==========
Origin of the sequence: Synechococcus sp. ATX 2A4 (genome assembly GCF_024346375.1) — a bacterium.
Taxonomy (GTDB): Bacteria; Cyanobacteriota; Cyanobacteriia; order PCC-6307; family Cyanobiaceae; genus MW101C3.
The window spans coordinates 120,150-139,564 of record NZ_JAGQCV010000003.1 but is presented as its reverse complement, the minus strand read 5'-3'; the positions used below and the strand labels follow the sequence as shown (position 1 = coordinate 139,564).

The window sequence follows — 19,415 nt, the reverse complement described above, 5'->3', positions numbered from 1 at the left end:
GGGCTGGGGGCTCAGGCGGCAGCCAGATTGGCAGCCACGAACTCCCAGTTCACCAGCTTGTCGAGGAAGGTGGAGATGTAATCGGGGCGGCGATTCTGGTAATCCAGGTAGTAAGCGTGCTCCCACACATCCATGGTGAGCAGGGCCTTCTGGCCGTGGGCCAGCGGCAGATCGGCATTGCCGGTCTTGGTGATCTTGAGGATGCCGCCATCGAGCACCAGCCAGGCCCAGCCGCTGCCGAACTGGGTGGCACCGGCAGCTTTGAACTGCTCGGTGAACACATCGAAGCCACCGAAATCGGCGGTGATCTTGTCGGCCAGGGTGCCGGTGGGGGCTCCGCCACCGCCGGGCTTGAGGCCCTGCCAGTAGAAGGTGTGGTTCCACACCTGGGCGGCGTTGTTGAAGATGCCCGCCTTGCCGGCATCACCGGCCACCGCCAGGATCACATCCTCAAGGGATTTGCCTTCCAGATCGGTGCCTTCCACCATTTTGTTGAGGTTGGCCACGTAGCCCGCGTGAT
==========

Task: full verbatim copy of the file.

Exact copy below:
Origin of the sequence: Synechococcus sp. ATX 2A4 (genome assembly GCF_024346375.1) — a bacterium.
Taxonomy (GTDB): Bacteria; Cyanobacteriota; Cyanobacteriia; order PCC-6307; family Cyanobiaceae; genus MW101C3.
The window spans coordinates 120,150-139,564 of record NZ_JAGQCV010000003.1 but is presented as its reverse complement, the minus strand read 5'-3'; the positions used below and the strand labels follow the sequence as shown (position 1 = coordinate 139,564).

The window sequence follows — 19,415 nt, the reverse complement described above, 5'->3', positions numbered from 1 at the left end:
GGGCTGGGGGCTCAGGCGGCAGCCAGATTGGCAGCCACGAACTCCCAGTTCACCAGCTTGTCGAGGAAGGTGGAGATGTAATCGGGGCGGCGATTCTGGTAATCCAGGTAGTAAGCGTGCTCCCACACATCCATGGTGAGCAGGGCCTTCTGGCCGTGGGCCAGCGGCAGATCGGCATTGCCGGTCTTGGTGATCTTGAGGATGCCGCCATCGAGCACCAGCCAGGCCCAGCCGCTGCCGAACTGGGTGGCACCGGCAGCTTTGAACTGCTCGGTGAACACATCGAAGCCACCGAAATCGGCGGTGATCTTGTCGGCCAGGGTGCCGGTGGGGGCTCCGCCACCGCCGGGCTTGAGGCCCTGCCAGTAGAAGGTGTGGTTCCACACCTGGGCGGCGTTGTTGAAGATGCCCGCCTTGCCGGCATCACCGGCCACCGCCAGGATCACATCCTCAAGGGATTTGCCTTCCAGATCGGTGCCTTCCACCATTTTGTTGAGGTTGGCCACGTAGCCCGCGTGAT